The mother of her deceased son filed a medical malpractice and wrongful death suit against the United States of America pursuant to the Federal Tort Claims Act. The clinic was a tribally operated facility under the U.S. Department of Health and Human Services and Title I of the Indian Self-Determination Act. 4 All of the health care personnel, including the nurse practitioners and the physicians, were employed by the United States acting in their scope of employment. The Department of Health and Human Services denied the mother’s claims.
After a bench trial, the court entered a judgment in favor of the mother. In doing so, the court carefully considered all the expert witness testimony, the testimony of the family nurse practitioner, and others. In awarding a judgment of $19,03,000.00 to the parents, the court opined that the family nurse practitioner failures proximately caused the death of this boy. Her failures, which if acted upon, would have saved the deceased’s life, included the:
–Failure to intervene with the patient’s elevated pulse, tachycardia
and decreased blood pressure;
–Failure to inquire about whether the patient had a history of
fever or chills;
–Failure to consult with patient’s record of initial visit to the clinic;
–Failure to rule out septic hip;
–Failure to properly document physical examination of patient;
–Failure to evaluate the patient’s ability to walk; and
–Failure to order antibiotics based on a probable bacterial infection.
The case underscores the importance of expert testimony regarding how one evaluates and treats a patient. In this case, two physicians for the parents of the deceased boy and a physician expert for the nurse practitioner provided the detailed, copious expert testimony about the care of the young patient and the breach(es) of the family nurse practitioner’s standard of care.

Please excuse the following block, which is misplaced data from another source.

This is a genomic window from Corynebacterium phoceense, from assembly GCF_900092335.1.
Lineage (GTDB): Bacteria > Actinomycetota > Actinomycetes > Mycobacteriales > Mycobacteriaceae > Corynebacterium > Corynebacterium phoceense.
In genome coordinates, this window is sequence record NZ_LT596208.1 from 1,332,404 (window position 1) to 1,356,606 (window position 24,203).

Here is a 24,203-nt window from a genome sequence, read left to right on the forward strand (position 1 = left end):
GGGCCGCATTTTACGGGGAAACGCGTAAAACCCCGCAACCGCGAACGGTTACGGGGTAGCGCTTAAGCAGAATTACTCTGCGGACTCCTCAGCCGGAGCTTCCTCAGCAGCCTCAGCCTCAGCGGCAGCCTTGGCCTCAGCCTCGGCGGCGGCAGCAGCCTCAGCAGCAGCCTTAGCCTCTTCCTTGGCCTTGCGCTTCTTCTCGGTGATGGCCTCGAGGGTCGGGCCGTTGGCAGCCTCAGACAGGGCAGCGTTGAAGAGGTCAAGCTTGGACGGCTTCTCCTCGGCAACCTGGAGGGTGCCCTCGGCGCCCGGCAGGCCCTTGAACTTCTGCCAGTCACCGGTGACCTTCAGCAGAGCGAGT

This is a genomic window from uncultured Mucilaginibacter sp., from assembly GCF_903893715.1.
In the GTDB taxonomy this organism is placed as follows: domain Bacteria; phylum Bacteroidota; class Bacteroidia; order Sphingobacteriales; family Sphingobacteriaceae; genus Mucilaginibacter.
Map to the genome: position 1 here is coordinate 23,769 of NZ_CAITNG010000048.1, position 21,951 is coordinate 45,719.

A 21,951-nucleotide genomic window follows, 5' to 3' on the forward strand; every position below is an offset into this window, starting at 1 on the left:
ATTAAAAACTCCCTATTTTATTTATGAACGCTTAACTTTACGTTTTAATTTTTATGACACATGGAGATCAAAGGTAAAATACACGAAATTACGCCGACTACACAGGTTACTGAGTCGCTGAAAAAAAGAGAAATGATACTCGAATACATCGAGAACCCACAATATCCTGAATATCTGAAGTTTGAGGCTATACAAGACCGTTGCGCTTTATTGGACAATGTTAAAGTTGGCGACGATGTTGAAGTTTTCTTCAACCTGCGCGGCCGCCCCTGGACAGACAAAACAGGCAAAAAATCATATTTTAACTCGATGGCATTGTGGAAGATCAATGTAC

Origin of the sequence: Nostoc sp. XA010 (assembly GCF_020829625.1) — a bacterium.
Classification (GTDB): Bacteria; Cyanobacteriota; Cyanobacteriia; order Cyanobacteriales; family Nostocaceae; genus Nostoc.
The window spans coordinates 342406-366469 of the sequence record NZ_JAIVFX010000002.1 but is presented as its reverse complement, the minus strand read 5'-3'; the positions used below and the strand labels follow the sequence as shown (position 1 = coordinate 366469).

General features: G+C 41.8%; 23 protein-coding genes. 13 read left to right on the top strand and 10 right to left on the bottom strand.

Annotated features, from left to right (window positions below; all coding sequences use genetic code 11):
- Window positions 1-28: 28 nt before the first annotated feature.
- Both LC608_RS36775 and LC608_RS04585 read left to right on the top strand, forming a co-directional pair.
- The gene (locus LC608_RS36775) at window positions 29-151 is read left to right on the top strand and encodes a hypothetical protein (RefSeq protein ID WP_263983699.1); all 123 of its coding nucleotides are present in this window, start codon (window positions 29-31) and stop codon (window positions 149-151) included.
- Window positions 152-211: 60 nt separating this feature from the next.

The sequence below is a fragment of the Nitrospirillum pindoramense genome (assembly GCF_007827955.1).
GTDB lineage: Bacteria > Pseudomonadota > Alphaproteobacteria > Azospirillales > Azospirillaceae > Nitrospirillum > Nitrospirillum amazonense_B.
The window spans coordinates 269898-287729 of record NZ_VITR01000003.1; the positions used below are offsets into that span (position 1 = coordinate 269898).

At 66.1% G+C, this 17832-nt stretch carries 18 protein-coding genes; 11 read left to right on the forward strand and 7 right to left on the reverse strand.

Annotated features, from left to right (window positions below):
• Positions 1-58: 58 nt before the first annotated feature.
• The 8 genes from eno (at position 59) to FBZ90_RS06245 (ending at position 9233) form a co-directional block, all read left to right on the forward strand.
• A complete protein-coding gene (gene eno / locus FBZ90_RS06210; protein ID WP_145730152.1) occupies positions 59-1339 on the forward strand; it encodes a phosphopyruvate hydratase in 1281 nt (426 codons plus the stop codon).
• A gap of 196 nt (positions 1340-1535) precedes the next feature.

Although most often it would be another nurse practitioner who would provide such testimony, it has been said that because “nurse practitioners have the same general responsibilities as physicians, they may need to heed the same standard of care as a physician in the same specialty”.5 In this particular case, that principle was followed.
It is also important to note that other health care providers that cared for the deceased arguably did not meet their respective standards of care as well. It was the family nurse practitioner’s failures, however, that proximately caused the death of this young boy.
1. Wendy Chickaway et al v. The United States of America, Civil Action
N0. 4:11-CV-22 CWR LRA, U.S. District for the Southern District
of Eastern Mississippi, 12/20/13, pp.1-41. Retrieved from
2. Id., at 1.
3. Id., at 5.
4. Id., at 6.
5. Wendy Wright, MS, RN, APRN,FNP, FAANP (n.d.), “Malpractice:
What NPs and PAs Need to Know.” Retrieved from: www: nurse-practitioner-and physician assistants.advance.com/Web-Extras/Online-Extras/Malpratice-Prevention.aspx.